Like community-owned sports teams, cooperatives and employee stock ownership plans are organizational models that tend to root businesses in their communities. Both ESOPs and coops are powerful tools that give decision making authority to those who will feel the impact of the decisions they make. When authority and responsibility are linked, decisions will likely be made in the best interests of the local community.
A cooperative is a business owned and controlled by the people who use its services. It is operated for them on a cost basis, meaning that the co-op is not designed to maximize profits, but rather to provide goods and services at a reasonable price. In most cooperatives and credit unions, each member has one vote in the decisionmaking process regardless of the number of shares owned or the amount of business done in the co-op. Examples of cooperative businesses are: farm supply, financial, purchasing, health, consumer, day care, housing, insurance and many other types of businesses. There are over 70 million people that belong to some form of cooperative in the United States, according to the Kansas Cooperative Council.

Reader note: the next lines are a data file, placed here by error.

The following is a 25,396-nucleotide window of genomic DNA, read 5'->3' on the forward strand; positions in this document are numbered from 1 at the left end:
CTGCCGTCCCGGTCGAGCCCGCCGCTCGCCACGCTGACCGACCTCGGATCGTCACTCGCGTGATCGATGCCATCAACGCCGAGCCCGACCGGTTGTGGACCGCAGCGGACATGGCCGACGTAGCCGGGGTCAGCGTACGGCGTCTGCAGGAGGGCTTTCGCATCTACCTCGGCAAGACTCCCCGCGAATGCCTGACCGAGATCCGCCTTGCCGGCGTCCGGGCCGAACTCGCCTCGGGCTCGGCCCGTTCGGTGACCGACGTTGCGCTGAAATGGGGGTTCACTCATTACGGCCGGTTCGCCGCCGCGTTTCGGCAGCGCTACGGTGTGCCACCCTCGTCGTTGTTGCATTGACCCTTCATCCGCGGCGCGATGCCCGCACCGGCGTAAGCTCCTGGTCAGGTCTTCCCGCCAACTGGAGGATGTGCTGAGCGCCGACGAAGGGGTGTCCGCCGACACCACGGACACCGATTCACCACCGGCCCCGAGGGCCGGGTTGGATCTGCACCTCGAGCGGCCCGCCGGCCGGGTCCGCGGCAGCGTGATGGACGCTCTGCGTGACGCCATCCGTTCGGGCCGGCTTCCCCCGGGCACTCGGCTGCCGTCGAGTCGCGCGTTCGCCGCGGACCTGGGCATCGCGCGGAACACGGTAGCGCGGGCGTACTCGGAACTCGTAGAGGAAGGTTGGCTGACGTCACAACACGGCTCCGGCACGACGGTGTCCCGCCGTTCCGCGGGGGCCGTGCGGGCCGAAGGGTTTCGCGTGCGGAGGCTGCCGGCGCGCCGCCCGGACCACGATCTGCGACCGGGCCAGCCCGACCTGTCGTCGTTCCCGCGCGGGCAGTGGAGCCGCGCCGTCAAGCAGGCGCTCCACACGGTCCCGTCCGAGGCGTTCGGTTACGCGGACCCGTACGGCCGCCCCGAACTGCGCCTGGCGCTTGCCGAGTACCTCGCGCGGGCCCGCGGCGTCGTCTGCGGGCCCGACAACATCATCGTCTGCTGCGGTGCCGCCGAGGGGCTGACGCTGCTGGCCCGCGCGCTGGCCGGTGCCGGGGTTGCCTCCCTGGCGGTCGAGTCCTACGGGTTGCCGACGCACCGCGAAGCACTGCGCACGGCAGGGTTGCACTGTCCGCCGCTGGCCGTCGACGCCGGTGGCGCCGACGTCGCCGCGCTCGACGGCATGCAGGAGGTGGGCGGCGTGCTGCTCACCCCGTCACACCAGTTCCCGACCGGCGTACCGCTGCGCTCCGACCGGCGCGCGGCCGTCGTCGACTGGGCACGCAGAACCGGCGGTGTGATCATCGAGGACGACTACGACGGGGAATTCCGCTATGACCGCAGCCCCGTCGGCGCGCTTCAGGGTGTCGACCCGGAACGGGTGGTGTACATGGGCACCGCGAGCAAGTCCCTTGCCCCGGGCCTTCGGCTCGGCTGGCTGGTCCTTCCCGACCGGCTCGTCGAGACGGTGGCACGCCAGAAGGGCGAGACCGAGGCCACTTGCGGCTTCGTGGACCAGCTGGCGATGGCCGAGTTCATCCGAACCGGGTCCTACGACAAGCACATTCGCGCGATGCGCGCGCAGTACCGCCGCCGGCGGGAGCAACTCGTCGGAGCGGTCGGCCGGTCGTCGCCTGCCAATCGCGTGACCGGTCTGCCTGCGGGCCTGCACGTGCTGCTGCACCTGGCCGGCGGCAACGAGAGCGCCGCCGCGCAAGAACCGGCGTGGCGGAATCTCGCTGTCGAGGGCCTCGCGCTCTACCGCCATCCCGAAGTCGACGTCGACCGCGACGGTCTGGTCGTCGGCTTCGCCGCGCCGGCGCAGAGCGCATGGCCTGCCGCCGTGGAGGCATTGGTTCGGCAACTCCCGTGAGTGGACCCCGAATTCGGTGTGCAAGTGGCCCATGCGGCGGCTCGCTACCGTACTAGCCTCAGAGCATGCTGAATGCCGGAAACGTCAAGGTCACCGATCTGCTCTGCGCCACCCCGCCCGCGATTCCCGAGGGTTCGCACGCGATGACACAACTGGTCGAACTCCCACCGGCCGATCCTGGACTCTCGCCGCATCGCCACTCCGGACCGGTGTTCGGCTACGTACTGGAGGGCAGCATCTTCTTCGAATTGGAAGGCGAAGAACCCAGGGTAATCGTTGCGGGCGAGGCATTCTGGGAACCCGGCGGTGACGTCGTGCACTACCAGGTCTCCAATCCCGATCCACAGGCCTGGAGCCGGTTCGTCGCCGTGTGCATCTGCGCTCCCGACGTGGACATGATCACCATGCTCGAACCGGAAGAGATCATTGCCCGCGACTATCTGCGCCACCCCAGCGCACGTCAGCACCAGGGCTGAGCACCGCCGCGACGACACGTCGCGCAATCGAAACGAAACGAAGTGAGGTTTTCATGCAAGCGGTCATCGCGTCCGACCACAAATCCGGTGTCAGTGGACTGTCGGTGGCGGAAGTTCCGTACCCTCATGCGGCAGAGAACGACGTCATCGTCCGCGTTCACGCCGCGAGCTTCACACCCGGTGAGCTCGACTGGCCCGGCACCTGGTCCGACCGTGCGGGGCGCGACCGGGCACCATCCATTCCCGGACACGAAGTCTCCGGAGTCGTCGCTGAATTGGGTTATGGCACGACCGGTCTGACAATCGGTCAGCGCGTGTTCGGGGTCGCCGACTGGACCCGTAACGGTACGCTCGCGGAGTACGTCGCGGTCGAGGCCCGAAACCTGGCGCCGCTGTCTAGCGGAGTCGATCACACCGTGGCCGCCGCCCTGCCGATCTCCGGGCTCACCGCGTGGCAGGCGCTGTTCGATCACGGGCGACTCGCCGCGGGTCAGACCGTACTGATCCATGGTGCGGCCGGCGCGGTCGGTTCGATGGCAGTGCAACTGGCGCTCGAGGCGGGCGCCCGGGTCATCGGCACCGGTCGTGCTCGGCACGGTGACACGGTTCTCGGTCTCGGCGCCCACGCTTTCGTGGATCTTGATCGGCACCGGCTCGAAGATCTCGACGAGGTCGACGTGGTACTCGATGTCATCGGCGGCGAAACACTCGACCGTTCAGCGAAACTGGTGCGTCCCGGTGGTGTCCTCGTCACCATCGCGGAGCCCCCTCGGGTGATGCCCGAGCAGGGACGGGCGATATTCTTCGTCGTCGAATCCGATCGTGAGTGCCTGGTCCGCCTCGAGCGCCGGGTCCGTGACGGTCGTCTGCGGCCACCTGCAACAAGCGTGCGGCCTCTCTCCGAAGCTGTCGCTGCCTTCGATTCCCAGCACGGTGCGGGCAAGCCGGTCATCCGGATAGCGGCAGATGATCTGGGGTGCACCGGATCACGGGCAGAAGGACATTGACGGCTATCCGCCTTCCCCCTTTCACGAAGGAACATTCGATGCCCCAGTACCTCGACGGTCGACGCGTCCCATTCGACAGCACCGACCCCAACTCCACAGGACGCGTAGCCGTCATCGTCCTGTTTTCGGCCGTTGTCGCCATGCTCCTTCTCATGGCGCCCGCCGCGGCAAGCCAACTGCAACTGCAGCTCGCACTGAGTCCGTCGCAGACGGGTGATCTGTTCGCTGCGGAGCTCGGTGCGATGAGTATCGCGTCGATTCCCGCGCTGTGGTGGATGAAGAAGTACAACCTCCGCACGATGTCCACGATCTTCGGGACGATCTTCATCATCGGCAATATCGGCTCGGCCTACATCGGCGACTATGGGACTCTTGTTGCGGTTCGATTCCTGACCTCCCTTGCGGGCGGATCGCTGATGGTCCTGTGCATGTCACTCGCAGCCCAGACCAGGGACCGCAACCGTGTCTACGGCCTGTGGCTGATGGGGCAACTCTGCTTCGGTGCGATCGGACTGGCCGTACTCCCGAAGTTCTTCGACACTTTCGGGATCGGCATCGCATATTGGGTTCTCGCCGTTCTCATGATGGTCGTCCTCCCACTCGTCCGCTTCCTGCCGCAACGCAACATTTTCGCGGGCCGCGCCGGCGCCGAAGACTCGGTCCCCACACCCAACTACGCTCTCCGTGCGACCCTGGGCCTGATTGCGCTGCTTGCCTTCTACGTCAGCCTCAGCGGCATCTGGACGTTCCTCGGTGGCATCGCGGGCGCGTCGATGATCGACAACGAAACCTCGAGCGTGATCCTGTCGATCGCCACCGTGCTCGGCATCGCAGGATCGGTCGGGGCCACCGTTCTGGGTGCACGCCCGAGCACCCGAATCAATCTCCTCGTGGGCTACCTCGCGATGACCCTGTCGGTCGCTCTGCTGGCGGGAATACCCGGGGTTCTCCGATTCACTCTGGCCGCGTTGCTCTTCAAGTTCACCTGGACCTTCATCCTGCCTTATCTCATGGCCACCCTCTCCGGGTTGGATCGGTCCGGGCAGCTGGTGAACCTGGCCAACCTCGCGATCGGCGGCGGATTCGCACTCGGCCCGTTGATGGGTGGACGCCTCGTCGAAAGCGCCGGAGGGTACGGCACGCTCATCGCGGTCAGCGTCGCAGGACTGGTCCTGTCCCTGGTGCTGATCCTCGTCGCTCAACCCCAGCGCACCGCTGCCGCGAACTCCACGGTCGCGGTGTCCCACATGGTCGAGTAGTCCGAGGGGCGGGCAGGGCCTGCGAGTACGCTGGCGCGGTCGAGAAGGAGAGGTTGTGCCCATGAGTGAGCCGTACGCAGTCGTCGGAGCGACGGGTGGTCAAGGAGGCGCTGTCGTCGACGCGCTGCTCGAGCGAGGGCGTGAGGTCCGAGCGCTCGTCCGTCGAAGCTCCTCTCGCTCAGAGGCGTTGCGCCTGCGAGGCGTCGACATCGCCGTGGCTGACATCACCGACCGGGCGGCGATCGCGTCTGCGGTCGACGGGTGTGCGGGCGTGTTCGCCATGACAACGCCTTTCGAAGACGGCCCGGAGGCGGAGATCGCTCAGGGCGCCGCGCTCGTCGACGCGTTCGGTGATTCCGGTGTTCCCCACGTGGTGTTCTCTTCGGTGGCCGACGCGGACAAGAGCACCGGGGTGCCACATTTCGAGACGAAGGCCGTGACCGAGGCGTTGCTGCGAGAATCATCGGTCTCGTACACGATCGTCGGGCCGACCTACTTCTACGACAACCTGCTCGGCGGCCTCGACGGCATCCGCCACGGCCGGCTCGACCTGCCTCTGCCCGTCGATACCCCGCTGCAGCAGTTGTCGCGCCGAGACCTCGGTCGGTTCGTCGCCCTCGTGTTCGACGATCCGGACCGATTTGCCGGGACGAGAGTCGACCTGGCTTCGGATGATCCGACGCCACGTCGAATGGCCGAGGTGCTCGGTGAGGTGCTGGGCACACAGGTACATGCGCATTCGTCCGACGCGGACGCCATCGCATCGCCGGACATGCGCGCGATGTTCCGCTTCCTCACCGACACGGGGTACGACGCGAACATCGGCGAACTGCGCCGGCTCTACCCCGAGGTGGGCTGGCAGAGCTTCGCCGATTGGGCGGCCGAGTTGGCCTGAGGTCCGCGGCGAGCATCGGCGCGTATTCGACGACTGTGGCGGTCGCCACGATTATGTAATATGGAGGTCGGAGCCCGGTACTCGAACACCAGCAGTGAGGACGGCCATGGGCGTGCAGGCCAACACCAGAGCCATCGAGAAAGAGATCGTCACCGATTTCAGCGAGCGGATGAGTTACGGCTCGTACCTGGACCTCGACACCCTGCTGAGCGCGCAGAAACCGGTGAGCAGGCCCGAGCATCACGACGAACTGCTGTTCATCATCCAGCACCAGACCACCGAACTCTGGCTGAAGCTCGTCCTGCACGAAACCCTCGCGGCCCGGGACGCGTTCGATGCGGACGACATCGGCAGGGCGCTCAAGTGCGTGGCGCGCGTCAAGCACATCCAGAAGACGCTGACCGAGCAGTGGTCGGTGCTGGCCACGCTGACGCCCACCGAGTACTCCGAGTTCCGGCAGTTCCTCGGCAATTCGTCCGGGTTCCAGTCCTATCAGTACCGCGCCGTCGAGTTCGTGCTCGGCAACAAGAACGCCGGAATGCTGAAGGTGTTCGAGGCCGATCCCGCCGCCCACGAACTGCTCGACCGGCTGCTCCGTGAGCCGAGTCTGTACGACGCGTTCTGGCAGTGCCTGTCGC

Employee Stock Ownership Plans (ESOPs) have been around since the 1940s, but they became economically attractive to employers only after 1974, when Congress liberalized the rules regarding them. These allowed for significant tax incentives for stock given to employees. In 1974 there were 200 ESOPs in the U.S. By 1998 this had grown to 10,000, covering about one in every ten American workers. About 1,500 ESOP companies are majority owned by the employees. Several studies have found that when employees have significant ownership and participation in a company, profits, sales and productivity improves.